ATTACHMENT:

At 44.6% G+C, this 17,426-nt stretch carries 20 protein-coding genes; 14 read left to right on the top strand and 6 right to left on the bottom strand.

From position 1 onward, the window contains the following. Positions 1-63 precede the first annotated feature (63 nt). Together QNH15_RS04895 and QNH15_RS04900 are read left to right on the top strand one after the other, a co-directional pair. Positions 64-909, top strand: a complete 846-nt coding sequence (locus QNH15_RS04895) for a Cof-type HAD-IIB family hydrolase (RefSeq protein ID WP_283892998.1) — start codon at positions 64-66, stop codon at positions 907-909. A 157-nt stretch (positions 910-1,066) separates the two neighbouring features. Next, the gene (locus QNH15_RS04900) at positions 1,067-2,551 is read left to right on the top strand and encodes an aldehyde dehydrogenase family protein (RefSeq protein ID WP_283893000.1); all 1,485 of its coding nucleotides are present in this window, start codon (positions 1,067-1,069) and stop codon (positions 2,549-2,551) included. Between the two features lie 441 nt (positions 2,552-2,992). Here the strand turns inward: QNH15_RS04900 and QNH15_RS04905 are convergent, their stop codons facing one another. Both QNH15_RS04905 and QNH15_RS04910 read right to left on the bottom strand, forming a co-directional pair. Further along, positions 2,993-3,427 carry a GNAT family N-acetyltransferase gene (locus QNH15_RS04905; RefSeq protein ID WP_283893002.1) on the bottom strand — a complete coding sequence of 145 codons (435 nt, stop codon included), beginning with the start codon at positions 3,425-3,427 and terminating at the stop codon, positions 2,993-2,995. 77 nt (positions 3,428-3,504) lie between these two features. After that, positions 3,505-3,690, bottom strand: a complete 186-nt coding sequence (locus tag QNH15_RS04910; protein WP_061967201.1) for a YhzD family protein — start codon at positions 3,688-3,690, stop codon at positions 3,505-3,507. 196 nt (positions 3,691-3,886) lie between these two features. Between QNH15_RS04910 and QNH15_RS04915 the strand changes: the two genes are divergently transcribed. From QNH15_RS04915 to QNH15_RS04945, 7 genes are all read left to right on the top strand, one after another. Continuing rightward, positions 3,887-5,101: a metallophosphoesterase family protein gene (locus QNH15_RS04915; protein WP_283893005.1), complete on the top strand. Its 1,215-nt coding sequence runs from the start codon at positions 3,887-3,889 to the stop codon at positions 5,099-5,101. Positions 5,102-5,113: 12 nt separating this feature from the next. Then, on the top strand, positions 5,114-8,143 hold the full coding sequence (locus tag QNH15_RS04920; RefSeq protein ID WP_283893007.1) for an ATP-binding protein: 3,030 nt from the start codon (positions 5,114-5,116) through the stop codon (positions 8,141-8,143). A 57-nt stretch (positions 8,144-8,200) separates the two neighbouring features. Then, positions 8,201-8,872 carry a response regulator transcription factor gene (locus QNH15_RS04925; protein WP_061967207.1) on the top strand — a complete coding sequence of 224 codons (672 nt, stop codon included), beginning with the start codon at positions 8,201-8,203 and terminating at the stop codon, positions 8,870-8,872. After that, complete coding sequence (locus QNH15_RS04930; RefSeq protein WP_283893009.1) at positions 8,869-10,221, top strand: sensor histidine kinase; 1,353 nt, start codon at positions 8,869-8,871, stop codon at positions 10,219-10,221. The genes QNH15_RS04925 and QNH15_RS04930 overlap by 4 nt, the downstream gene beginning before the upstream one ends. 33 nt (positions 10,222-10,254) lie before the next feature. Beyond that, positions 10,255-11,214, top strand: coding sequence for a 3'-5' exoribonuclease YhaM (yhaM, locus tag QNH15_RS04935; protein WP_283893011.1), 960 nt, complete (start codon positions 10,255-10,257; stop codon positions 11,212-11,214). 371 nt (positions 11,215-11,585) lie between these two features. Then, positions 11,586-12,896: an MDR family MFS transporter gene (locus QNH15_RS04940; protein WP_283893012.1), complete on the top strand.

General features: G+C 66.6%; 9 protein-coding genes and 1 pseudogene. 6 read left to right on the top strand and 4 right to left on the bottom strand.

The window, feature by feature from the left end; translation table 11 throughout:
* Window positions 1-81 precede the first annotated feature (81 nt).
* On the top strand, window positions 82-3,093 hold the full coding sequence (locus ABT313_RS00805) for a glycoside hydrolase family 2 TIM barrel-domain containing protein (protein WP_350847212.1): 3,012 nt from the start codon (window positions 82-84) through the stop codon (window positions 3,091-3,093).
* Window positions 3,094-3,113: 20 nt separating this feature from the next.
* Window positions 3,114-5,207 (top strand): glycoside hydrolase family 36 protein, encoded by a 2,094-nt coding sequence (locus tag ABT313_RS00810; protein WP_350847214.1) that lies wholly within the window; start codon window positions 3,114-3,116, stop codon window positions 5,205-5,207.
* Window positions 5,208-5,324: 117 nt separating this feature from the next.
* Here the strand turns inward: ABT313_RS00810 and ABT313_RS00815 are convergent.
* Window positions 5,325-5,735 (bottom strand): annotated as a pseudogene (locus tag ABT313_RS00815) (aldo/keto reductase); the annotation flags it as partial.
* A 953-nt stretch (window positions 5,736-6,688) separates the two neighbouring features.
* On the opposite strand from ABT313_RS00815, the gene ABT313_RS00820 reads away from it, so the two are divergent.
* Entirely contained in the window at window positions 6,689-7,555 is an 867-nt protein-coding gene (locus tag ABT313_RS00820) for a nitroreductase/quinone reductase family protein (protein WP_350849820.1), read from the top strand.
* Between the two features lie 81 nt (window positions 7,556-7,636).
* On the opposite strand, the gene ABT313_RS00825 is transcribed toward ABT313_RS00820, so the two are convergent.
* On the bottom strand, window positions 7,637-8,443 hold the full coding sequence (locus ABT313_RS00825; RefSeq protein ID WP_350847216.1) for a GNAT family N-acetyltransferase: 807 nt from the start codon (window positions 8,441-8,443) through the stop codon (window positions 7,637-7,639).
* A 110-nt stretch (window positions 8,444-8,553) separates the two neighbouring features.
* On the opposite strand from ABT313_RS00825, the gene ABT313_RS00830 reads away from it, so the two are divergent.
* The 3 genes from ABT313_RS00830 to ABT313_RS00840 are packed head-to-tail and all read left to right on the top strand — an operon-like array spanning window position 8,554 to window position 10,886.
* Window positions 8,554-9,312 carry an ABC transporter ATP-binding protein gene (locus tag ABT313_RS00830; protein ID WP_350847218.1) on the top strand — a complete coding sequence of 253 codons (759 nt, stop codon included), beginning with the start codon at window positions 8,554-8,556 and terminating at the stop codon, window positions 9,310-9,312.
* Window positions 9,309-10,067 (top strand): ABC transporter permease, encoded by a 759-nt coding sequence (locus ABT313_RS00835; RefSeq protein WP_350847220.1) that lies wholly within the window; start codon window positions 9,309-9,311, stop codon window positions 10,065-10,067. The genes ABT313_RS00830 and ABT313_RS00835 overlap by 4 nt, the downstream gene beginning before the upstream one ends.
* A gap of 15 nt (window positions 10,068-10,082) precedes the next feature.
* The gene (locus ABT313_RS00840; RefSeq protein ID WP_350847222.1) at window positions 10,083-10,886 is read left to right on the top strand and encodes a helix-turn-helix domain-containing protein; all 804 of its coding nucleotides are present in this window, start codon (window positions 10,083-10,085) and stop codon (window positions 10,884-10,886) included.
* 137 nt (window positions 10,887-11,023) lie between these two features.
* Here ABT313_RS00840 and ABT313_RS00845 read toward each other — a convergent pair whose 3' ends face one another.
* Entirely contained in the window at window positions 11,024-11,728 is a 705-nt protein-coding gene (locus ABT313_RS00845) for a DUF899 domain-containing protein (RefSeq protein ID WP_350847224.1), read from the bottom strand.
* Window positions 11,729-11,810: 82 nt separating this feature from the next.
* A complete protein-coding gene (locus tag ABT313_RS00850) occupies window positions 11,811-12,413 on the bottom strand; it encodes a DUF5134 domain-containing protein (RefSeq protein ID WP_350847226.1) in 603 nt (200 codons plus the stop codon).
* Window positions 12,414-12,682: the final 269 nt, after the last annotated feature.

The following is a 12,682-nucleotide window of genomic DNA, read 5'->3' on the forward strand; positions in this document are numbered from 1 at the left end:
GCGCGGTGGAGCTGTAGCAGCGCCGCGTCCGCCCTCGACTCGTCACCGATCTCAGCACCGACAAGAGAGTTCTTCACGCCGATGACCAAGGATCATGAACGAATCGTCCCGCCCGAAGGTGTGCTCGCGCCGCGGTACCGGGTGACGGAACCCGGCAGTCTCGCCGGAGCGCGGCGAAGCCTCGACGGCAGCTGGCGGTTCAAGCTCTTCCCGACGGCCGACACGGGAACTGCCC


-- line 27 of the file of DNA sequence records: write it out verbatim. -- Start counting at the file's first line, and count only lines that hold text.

* Entirely contained in the window at window positions 11,024-11,728 is a 705-nt protein-coding gene (locus ABT313_RS00845) for a DUF899 domain-containing protein (RefSeq protein ID WP_350847224.1), read from the bottom strand.